Finding ways to improve your business’ cash flow can be stressful. Maintaining a steady inflow of cash is necessary to sustain a business and put it in a position to successfully thrive and grow. However, running a business is expensive and it can be tricky to find a balance between making money and spending it. This can make it feel like you are always treading water trying to keep up with expenses leaving no room for growth. Improving cash flow and increasing the spread between income and expenditure can help build up a cash cushion and put you in a position to implement long-term sustained growth for your business.

To monitor your cash flow, it is important to develop good bookkeeping practices so that you stay on top of your business’ financial data.

We’ve put together some tips to help improve your business cash flow:

Create a Cash Flow Forecast

Use your records and industry research to highlight the cycles in your business and create a forecast of future cash flow. Sketch out necessary payments over the year ahead against predicted income to estimate how much money you will have at a given time. Predicting possible cash flow on a monthly and yearly basis allows for intelligent planning. Creating a forecast also makes it easier to make major purchases or investments without negatively affecting your business.

Set up a Payment Policy

Instituting and enforcing a payment policy will help increase cash flow. Create a policy with short payment terms to ensure timely payment. If possible, offer small discounts for on-time payments, and penalties or interest on overdue invoices. Make sure customers are aware of your payment policy and send out invoices as soon as possible. Make it as easy as possible for customers to pay their invoice by providing multiple payment options.

Chase up Outstanding Payments

Pursuing unpaid invoices is essential for maintaining healthy cash flow. If you don’t already have a process in place for regularly following up on overdue payments, you should create one. Online accounting software (e.g. Xero) have features which can automate invoice reminders. If necessary, outsource the issue to a debt collection agency. Having a method for dealing with customer disputes quickly and effectively is essential to prevent payment delays.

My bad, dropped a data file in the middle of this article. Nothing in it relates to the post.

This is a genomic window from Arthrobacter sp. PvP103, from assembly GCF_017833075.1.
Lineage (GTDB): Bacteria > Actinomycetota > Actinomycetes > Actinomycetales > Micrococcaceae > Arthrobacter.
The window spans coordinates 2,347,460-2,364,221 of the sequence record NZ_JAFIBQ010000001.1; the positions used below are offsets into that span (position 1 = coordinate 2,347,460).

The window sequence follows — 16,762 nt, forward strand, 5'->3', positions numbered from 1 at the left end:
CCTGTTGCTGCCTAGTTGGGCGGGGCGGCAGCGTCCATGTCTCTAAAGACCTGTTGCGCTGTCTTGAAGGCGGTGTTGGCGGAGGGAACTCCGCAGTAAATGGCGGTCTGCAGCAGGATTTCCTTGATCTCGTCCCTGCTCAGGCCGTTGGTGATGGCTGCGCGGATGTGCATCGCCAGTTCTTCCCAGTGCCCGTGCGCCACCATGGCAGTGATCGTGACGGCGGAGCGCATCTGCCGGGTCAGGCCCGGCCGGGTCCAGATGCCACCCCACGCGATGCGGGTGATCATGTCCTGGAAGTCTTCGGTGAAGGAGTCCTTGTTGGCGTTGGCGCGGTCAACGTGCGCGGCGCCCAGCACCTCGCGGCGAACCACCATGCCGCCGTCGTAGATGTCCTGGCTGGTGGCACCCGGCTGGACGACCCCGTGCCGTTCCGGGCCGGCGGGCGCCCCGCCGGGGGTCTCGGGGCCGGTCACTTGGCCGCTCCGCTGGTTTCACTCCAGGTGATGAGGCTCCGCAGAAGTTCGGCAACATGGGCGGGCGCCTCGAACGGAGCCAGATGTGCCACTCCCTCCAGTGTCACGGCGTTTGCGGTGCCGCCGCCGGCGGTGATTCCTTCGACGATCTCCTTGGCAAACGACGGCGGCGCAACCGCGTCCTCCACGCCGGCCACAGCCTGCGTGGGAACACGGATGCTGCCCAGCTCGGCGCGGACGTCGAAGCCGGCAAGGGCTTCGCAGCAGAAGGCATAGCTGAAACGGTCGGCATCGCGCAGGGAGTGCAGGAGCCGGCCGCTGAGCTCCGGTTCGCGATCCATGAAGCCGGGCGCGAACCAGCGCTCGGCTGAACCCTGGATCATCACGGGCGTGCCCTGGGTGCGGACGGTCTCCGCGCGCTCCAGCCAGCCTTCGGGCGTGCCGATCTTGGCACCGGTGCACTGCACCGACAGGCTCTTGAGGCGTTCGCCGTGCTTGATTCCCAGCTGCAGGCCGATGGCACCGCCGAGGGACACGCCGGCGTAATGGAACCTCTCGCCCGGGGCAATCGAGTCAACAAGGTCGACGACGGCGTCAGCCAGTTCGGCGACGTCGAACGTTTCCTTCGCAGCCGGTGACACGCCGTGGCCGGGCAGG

Negotiate Better Terms with Suppliers

It’s a good idea to spend some time researching your industry and seeing what would be helpful for your business (e.g. instead of cash on delivery, you could ask for 14 days credit). In terms of which suppliers to target, start negotiations with your regular suppliers who you have established a good rapport and history with. Next, you may want to consider those that are proportionate in size to your business – suppliers that are able to provide better terms without your request negatively impacting their business and therefore risking your relationship.

Review your Costs

It sounds fundamental but sitting down with your books and thoroughly examining where your money is going is extremely important. Eliminate unnecessary outlays but be careful that you don’t trim costs which will negatively affect the customer journey or your investment in staff. Take some time to negotiate the best possible deals for regular expenses such as insurance, phone and technology services, power, and water. Whilst reducing costs will assist with cash flow, this shouldn’t be at the expense of investing in your business’ future.

Keep on Top of Inventory

Regularly review inventory with a focus on the costs and benefits of keeping items in stock. If the cost is greater than the benefit, replace it with a more profitable item. It is also important to closely monitor stock levels and have a process in place to recognise when new stock is necessary. Finding suppliers who will provide inventory only when necessary can cut back on storage costs and prevent you from spending money before you need to. It also helps to ensure your funds are not all tied up in obsolete stock – it is better to sacrifice the discount for bulk purchases in order to regain some cash flow.

Consider Leasing

For some businesses, it can be more profitable to lease rather than own items such as vehicles or machinery. This also reduces large single outlays of money in exchange for smaller regular payments which can help you maintain smoother cash flow.


If you’ve achieved a healthy cash flow that covers all your regular expenses with some wiggle room for emergencies, find a productive way to use your excess funds to grow your business. Even shifting your money to a higher interest account can provide returns with minimal risk.

Arabon provides a range of business and accounting services for businesses of all sizes. Let us help you take some of the stress out of handling your finances by finding the right support options for your business. If you want to know more about improving your business’ cash flow and get some help coming up with a tailored plan, call us today on 1300 ARABON or visit our website for more information.